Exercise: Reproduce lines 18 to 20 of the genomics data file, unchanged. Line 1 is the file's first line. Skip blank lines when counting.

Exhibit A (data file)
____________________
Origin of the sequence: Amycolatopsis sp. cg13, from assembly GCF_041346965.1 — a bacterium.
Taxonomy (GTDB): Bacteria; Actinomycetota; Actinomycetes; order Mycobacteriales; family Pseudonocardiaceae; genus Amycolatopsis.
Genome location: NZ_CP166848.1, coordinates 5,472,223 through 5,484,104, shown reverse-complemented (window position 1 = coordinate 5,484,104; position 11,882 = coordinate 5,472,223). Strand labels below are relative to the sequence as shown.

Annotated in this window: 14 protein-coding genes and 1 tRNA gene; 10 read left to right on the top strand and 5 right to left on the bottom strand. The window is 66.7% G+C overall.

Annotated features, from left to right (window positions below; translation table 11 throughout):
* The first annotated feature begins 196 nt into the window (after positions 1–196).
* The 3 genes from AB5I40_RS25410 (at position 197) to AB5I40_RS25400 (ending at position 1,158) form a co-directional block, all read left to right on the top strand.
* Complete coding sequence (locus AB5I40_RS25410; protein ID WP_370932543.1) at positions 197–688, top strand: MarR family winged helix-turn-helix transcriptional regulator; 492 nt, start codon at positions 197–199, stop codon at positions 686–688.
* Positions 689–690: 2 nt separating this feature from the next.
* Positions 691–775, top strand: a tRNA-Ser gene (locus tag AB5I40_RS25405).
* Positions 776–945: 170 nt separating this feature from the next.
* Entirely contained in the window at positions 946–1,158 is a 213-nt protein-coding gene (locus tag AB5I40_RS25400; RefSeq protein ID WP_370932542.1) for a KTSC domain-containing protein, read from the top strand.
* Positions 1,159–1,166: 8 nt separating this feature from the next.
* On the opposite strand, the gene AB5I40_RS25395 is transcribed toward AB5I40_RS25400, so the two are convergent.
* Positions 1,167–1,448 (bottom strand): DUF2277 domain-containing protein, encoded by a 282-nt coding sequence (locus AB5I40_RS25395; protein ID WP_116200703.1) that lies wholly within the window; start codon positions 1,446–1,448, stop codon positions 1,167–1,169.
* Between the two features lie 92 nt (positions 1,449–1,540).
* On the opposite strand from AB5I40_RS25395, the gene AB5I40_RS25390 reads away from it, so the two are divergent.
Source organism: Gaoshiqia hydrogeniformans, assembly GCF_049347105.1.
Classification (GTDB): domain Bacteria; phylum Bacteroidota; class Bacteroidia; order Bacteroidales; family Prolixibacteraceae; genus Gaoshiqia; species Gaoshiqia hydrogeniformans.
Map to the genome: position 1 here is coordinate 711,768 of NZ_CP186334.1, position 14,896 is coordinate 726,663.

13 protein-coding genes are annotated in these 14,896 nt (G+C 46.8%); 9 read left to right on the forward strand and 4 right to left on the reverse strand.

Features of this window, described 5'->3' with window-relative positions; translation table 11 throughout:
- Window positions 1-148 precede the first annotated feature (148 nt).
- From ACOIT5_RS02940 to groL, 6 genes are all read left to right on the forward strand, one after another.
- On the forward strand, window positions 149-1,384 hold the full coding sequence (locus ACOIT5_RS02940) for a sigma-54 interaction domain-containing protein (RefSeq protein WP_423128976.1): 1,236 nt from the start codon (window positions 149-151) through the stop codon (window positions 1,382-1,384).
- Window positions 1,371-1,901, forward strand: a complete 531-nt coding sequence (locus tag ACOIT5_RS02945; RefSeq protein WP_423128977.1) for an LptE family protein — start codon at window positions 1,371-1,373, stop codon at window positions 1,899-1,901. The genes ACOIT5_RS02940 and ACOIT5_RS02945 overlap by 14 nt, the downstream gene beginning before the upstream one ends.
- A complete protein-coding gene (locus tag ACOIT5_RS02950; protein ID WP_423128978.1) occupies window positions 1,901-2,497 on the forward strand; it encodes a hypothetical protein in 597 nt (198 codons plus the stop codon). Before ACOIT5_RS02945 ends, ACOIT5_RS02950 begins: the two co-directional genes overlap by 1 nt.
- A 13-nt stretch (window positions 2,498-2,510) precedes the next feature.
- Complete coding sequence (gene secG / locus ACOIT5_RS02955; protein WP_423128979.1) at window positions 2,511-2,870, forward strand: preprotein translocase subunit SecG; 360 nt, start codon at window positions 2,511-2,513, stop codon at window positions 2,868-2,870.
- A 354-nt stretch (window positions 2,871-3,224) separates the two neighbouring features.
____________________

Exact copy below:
Source organism: Gaoshiqia hydrogeniformans, assembly GCF_049347105.1.
Classification (GTDB): domain Bacteria; phylum Bacteroidota; class Bacteroidia; order Bacteroidales; family Prolixibacteraceae; genus Gaoshiqia; species Gaoshiqia hydrogeniformans.
Map to the genome: position 1 here is coordinate 711,768 of NZ_CP186334.1, position 14,896 is coordinate 726,663.